I am discovering different ways of being invisible. There’s ‘Occupational Invisibility’. As an Uber driver, I can disappear – no longer a human being but merely an extension of my Mazda (does that make it a self driving vehicle?). This is the only explanation for why a beautiful young Instagram Queen would tell her friend over the phone all about her impending period (at least she hopes it’s her period and not – you know – the other thing). Surely this is not something you would discuss in front of a man – unless he were invisible. Then there’s ‘Retail Invisibility’. This is an increasingly common state that is achieved by people over forty while in a shop. The staff can’t see you but have no trouble seeing the younger shoppers standing behind you. This can only mean that one has achieved true translucence. Finally, my favourite – ‘Spiritual Invisibility’. This is the state I enter while meditating in public. I’ll be at Bondi Beach, sitting on my yoga mat, eyes closed yet fully aware of all around me: crashing waves, screaming kids, squawking seagulls and snippets of passing conversation. I feel like a floating spirit, adrift amongst Bondi’s busy bodies. The Invisible Man.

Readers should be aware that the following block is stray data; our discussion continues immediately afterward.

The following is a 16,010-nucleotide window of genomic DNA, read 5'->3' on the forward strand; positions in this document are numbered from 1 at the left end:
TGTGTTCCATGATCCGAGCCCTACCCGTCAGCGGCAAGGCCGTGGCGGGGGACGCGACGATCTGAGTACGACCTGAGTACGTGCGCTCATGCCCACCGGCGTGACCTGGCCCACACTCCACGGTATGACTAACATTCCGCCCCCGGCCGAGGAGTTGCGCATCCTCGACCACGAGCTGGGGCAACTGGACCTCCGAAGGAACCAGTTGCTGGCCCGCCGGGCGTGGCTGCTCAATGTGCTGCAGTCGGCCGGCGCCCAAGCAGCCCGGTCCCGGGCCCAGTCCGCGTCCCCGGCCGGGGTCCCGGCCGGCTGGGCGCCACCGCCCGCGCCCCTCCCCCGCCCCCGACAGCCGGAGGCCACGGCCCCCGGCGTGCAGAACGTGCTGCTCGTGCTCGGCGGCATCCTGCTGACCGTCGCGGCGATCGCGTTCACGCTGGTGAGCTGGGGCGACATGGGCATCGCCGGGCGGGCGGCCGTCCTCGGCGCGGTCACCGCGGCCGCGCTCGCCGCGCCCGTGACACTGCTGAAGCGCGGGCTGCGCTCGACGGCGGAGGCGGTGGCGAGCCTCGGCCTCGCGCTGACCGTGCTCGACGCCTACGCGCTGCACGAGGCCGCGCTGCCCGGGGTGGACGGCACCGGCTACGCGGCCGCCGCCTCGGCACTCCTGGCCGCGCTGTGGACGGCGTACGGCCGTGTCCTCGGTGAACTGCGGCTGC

The camp fire crackles. My son and I stare at it, mesmerised. I look at him and smile. It’s so good seeing him staring at something other than a screen. He was predictably reluctant when I first told him we’d be reviving our Easter canoe trip that we did a couple of years ago. But searching for a positive, he did say he was looking forward to the camp fire. And here we are. One night of nature. “Hey mate – isn’t this great? Just you and me in the bush.” He nods. “I think it’s important for boys your age to do something like this – paddling a canoe for hours and then camping. It doesn’t happen enough.” There’s no reply but no opposition either. I decide to push on. “You know, for thousands of years boys did things like this in order to become men. Do you know about initiations?” He does. He tells me about a clip he saw of an African tribe that make their boys repeatedly stick their hands in gloves full of stinging ants. Ouch! I tell him about seeing the Richard Harris movie, “A Man Called Horse”, where his initiation into a Sioux tribe was to be strung up and hung by his nipples. Double ouch! He asks me why boys are made to suffer such things. “Well, I think the idea is that by suffering through something and then coming out the other side, you learn that you can overcome hardship. A little like this canoe trip. We had to keep paddling to get here. It wasn’t easy and you didn’t always like it but you pushed through and here we are – by the fire.” My son nods, no doubt reflecting that paddling a canoe for a few hours sure beats being hung by your nipples.